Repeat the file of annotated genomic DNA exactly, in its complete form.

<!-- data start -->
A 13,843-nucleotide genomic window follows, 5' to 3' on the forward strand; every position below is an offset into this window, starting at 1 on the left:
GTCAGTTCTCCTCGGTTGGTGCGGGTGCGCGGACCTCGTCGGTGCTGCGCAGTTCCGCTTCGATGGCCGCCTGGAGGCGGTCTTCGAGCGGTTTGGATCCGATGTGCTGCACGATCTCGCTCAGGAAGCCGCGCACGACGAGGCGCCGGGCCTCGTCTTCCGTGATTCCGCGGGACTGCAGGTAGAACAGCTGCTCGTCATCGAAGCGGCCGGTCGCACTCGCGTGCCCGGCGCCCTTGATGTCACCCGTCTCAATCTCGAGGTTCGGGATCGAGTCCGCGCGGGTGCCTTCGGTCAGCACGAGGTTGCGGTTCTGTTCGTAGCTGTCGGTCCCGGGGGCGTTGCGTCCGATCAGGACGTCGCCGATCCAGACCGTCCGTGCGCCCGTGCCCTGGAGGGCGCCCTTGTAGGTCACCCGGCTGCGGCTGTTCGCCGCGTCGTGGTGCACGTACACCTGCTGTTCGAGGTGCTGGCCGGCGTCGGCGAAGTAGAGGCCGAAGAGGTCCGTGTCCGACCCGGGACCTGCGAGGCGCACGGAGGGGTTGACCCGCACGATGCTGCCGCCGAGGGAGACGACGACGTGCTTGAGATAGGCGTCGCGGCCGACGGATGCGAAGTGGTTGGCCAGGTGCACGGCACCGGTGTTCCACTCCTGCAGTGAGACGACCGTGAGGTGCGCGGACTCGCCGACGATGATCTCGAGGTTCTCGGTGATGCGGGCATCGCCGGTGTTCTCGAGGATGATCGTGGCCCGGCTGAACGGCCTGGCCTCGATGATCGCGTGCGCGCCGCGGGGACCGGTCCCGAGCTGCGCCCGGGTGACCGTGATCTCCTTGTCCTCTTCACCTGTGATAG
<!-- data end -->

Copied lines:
A 13,843-nucleotide genomic window follows, 5' to 3' on the forward strand; every position below is an offset into this window, starting at 1 on the left:
GTCAGTTCTCCTCGGTTGGTGCGGGTGCGCGGACCTCGTCGGTGCTGCGCAGTTCCGCTTCGATGGCCGCCTGGAGGCGGTCTTCGAGCGGTTTGGATCCGATGTGCTGCACGATCTCGCTCAGGAAGCCGCGCACGACGAGGCGCCGGGCCTCGTCTTCCGTGATTCCGCGGGACTGCAGGTAGAACAGCTGCTCGTCATCGAAGCGGCCGGTCGCACTCGCGTGCCCGGCGCCCTTGATGTCACCCGTCTCAATCTCGAGGTTCGGGATCGAGTCCGCGCGGGTGCCTTCGGTCAGCACGAGGTTGCGGTTCTGTTCGTAGCTGTCGGTCCCGGGGGCGTTGCGTCCGATCAGGACGTCGCCGATCCAGACCGTCCGTGCGCCCGTGCCCTGGAGGGCGCCCTTGTAGGTCACCCGGCTGCGGCTGTTCGCCGCGTCGTGGTGCACGTACACCTGCTGTTCGAGGTGCTGGCCGGCGTCGGCGAAGTAGAGGCCGAAGAGGTCCGTGTCCGACCCGGGACCTGCGAGGCGCACGGAGGGGTTGACCCGCACGATGCTGCCGCCGAGGGAGACGACGACGTGCTTGAGATAGGCGTCGCGGCCGACGGATGCGAAGTGGTTGGCCAGGTGCACGGCACCGGTGTTCCACTCCTGCAGTGAGACGACCGTGAGGTGCGCGGACTCGCCGACGATGATCTCGAGGTTCTCGGTGATGCGGGCATCGCCGGTGTTCTCGAGGATGATCGTGGCCCGGCTGAACGGCCTGGCCTCGATGATCGCGTGCGCGCCGCGGGGACCGGTCCCGAGCTGCGCCCGGGTGACCGTGATCTCCTTGTCCTCTTCACCTGTGATAG